Members of Jehovah's Witnesses reported some difficulties in claiming conscientious objector status and exemption from required reserve military service in the Greek Cypriot National Guard. While the law provides for exemption from active military service for conscientious objectors, it does not provide such an exemption from reserve duty. Legal proceedings were begun against several members of Jehovah's Witnesses for failure to appear for reserve duty. Their cases were suspended pending a revision of the law.
There is no government-sponsored interfaith activity.
The Government of Cyprus recognizes the following religious holidays as national holidays: the Epiphany, Annunciation, Good Friday, Easter Monday, Holy Spirit Day, Assumption Day, and Christmas Day.
In the northern part of the island, the Turkish Cypriot basic law refers specifically to a "secular republic," and provides for religious freedom; no specific religion is recognized in the basic law. However, based on the 1960 Constitution, the Vakf, which pays the costs of Muslim religious activities and the salaries of Muslim religious leaders, is tax-exempt in regard to its religious activities (the Vakf pays taxes on its commercial and real estate operations) and receives official subsidies. No other religious organization is tax-exempt or receives subsidies.
Religious organizations are not required to register with the Turkish Cypriot authorities unless they wish to engage in commercial activity or apply for tax-exempt status. There are no legal restrictions on missionary activity; however, such activity is rare.
There is instruction in religion, ethics, and comparative religions in two grades of the primary school system in the Turkish Cypriot community. There is no formal Islamic religious instruction in public schools, and there are no state-supported religious schools.
The Turkish Cypriot authorities do not sponsor any interfaith activity.
The following religious holidays are observed widely in the Turkish Cypriot community: Kurban Bairam, Birthday of the Prophet, and Ramazan Bairam.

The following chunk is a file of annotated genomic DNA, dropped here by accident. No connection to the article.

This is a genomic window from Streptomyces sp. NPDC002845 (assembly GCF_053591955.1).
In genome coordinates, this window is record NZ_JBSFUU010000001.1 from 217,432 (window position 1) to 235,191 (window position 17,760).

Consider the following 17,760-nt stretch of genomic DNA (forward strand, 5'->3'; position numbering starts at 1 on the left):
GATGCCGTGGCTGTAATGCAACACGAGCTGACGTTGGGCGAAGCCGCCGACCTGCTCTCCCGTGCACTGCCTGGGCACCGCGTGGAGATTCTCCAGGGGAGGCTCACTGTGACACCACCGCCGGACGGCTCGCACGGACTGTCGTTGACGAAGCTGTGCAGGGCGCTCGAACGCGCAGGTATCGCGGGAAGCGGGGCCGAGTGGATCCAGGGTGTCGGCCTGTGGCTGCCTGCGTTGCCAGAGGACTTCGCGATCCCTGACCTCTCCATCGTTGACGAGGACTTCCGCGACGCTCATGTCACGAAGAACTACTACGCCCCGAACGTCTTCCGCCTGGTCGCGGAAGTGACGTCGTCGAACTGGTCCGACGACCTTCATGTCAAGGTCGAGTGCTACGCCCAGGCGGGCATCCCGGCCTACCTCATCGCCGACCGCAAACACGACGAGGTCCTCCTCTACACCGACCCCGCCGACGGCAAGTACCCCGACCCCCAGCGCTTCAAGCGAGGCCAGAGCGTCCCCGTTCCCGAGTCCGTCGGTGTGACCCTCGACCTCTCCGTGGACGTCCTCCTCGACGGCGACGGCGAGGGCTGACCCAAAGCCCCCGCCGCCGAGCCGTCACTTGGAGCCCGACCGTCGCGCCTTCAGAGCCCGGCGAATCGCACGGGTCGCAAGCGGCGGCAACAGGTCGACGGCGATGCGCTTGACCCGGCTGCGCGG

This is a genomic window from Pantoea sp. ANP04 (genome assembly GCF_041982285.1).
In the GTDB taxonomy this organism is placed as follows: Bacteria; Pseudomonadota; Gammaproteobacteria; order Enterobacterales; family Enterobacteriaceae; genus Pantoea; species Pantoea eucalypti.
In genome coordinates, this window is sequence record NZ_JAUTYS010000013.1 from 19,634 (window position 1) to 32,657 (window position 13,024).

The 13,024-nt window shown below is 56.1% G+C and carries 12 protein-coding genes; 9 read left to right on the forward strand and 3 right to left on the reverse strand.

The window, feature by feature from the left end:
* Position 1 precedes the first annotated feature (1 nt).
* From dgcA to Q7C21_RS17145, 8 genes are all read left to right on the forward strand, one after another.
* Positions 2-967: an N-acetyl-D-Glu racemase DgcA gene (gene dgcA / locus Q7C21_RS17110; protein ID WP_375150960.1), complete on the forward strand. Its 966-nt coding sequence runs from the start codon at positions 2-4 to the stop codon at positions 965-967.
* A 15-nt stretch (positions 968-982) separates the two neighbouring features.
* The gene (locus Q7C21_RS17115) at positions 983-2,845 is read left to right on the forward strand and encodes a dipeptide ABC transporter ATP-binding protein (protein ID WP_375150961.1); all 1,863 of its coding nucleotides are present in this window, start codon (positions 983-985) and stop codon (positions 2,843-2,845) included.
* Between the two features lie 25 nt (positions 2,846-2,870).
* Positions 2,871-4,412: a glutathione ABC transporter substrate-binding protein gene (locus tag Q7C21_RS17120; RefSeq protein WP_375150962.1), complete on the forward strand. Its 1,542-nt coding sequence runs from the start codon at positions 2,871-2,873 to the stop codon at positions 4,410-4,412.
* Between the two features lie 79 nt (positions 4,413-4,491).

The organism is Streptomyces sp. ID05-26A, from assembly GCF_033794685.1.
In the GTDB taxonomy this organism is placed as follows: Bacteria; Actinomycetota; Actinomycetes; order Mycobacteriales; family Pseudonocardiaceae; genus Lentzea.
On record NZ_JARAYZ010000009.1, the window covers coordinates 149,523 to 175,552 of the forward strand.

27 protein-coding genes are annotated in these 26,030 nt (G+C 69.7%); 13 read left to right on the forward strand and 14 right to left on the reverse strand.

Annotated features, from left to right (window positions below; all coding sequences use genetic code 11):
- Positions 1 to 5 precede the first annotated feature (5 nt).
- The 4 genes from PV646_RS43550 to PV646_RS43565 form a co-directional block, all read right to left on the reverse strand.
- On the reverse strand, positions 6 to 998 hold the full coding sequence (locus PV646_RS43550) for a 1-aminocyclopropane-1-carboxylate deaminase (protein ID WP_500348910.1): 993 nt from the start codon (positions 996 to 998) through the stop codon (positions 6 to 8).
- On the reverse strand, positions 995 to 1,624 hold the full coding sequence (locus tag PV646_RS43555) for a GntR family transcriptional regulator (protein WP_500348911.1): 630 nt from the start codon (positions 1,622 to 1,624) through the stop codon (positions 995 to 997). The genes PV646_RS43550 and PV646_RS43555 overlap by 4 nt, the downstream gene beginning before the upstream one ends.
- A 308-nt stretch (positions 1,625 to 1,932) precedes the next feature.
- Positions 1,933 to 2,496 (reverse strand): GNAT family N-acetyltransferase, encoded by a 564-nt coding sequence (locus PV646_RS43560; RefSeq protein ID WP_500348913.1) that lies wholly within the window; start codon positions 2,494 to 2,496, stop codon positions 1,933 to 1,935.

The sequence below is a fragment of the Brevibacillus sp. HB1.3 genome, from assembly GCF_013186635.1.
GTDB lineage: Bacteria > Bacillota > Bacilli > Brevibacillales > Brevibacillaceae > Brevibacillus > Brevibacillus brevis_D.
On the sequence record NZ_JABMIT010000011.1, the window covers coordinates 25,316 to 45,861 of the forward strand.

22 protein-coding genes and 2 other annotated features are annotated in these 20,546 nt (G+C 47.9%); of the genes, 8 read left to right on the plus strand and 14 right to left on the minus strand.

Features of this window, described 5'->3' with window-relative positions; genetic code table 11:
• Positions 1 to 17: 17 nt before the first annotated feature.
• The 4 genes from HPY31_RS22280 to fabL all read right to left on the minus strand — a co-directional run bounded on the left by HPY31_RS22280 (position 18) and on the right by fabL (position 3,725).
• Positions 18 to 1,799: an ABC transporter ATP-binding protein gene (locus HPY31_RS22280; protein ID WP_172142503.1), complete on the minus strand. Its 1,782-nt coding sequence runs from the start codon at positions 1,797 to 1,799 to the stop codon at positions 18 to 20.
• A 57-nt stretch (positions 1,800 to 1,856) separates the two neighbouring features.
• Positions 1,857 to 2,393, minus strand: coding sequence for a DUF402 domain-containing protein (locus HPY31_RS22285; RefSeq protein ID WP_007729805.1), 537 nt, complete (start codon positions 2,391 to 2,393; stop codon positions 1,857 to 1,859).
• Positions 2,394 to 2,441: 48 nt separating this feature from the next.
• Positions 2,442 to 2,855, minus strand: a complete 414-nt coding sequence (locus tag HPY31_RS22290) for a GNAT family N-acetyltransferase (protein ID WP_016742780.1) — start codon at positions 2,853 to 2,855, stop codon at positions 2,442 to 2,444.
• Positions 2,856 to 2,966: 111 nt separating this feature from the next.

Restrictions on Religious Freedom
A 1997 reciprocal agreement allowed Greek Cypriots to visit the Apostolos Andreas monastery in the north on designated Christian religious holidays, and Turkish Cypriots to visit the Hala Sultan Tekke mosque in the south on certain Muslim religious holidays. Beginning in 1998, Greek Cypriots who wished to visit Apostolos Andreas monastery were required to pay a processing fee imposed by Turkish Cypriot authorities on all Greek Cypriots crossing the buffer zone.
However, due to an incident in the buffer zone protested by UNFICYP and others in July 2000, reciprocal visits to religious sites were suspended. This incident was not related to the 1997 agreement. Turkish forces established a checkpoint in a location adjacent to the Greek Cypriot village of Strovilia and the British eastern Sovereign Base Areas and remained at the contested checkpoint in violation of the status quo despite protests from the UNFICYP and others. Turkish forces restricted UNFICYP movement, including refusing to allow the UNFICYP to man a checkpoint in Kokkina.
On July 31, 2000, Greek Cypriot officials responded to those moves and denied Turkish Cypriots land passage to Kokkina. Visits to this pocket of land (which contains a Turkish Cypriot nonreligious memorial and is surrounded by the government-controlled area) are included in the 1997 reciprocal visit agreement. In response, in August and November 2000, Turkish Cypriot officials denied access for Greek Cypriots living in the south to visit the Apostolos Andreas monastery. In August 2000, Turkish Cypriot visits to Hala Sultan Tekke under the 1997 reciprocal agreement were also suspended.